Nick Abbot 10pm - 1am
What is the highest UK temperature on record?
18 July 2022, 11:24 | Updated: 20 July 2022, 11:38
Record breaking temperatures were recorded in England on July 19 following extreme heat and weather warnings from the Met Office.
The Met Office issued their first ever red alert for extreme weather as temperatures across England were set to soar during a heatwave in July 2022.
London and the South East in particular were likely to see all-time highs with forecasters giving warnings of 41°C.
Met Office chief executive Penny Endersby warned of “absolutely unprecedented” conditions, with a national emergency having also been declared by the UK Health Security Agency ahead of the heatwave.
So did the July 2022 heatwave break official Met Office records? What is the hottest temperature to ever be recorded in the UK? Here are the details.
What is the hottest temperature recorded in the UK?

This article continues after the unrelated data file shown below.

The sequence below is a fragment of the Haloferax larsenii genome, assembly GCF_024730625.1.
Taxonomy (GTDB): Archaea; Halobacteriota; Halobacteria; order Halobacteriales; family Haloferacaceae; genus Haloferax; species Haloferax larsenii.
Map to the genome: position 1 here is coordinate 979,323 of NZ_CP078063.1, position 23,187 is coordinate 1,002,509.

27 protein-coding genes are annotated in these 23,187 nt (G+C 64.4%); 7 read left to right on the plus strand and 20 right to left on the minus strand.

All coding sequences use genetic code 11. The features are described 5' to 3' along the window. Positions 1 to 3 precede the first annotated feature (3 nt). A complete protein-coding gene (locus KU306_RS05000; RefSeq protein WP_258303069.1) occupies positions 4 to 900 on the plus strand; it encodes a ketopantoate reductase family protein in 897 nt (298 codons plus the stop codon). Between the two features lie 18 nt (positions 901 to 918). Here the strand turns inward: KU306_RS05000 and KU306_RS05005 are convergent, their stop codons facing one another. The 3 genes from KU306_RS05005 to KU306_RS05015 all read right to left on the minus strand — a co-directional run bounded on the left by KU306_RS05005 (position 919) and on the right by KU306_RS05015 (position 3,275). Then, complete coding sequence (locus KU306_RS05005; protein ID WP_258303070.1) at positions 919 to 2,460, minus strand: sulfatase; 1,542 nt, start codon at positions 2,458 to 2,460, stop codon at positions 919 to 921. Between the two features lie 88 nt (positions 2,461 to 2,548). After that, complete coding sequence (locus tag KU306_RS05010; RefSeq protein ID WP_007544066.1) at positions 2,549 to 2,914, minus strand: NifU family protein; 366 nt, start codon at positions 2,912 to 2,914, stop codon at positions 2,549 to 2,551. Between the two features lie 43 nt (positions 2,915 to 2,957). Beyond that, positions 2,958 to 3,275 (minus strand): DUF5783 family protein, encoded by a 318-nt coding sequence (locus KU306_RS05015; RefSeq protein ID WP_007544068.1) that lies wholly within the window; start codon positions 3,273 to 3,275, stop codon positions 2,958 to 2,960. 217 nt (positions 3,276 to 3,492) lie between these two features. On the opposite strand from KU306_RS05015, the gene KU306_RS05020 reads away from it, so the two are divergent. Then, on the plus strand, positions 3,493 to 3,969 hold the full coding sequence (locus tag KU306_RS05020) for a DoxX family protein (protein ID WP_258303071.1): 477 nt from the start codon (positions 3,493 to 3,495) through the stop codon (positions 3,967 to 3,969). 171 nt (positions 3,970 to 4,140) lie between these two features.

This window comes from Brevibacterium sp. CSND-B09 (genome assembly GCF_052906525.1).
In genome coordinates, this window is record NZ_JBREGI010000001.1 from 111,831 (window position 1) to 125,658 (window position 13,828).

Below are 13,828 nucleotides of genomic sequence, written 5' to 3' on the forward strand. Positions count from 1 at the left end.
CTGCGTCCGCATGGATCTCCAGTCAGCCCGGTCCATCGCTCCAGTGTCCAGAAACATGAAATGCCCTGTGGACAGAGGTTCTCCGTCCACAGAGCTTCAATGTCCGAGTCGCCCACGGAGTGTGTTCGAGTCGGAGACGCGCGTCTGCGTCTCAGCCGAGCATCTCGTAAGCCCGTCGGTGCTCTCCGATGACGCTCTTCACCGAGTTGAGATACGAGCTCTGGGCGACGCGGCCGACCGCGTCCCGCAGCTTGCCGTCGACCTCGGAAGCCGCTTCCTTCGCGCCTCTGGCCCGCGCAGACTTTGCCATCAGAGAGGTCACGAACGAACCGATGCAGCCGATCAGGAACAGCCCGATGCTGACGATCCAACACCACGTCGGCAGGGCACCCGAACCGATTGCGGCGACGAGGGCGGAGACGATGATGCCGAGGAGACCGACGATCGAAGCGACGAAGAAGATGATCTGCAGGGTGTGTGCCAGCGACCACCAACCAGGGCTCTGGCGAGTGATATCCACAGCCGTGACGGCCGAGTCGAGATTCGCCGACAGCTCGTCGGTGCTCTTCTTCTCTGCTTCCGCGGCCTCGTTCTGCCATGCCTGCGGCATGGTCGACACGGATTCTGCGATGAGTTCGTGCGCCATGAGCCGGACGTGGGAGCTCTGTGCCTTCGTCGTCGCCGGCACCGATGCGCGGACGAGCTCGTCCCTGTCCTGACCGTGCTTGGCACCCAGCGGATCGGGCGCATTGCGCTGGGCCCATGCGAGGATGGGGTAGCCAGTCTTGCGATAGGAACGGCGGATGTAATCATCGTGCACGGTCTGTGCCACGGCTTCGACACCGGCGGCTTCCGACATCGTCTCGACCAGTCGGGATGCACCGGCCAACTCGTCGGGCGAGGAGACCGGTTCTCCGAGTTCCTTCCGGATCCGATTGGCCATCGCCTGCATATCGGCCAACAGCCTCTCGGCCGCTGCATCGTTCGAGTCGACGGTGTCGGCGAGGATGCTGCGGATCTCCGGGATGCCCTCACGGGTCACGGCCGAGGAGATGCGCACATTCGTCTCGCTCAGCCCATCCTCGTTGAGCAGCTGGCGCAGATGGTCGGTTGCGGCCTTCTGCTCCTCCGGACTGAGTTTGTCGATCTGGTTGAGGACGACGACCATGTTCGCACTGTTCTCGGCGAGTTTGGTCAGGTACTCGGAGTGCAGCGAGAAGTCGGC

The July heatwave in 2022 broke all records as the hottest ever temperature was reached.
On July 19, a temperature of 40.3°C was recorded in Coningsby, Lincolnshire. The heat was so extreme during this time that grass fires broke out across London.
Before this, the highest temperature ever recorded in the UK to date was 38.7°C which was taken in Cambridge in 2019.
The weather peaked on July 25, at the Botanic Gardens.
Prior to that, the hottest temperature on record was 38.5°C, in Faversham, Kent, which was noted on August 10, 2003.
The Met Office has warned the likeliness of an extreme heatwave in the UK could happen every three years due to climate changes.
Health alert issued as 38C heatwave begins
What is the hottest temperature ever recorded in the world?
According to the Guinness Book of Records, the hottest ever day on record was an incredible 56.7°C.
This was recorded on July 10 1913 at Death Valley, California in the United States.
When did weather records begin?
As people begin looking into the hottest ever temperatures in the UK and worldwide, a big factor people are considering is when weather data first began to be collected.
So what does 'since records began' really mean when experts refer to the hottest and coldest days? The Met Office officially began doing widespread observations from 1910.
Anything recorded prior to this date are limited to small areas or not as standardised as the records we see today.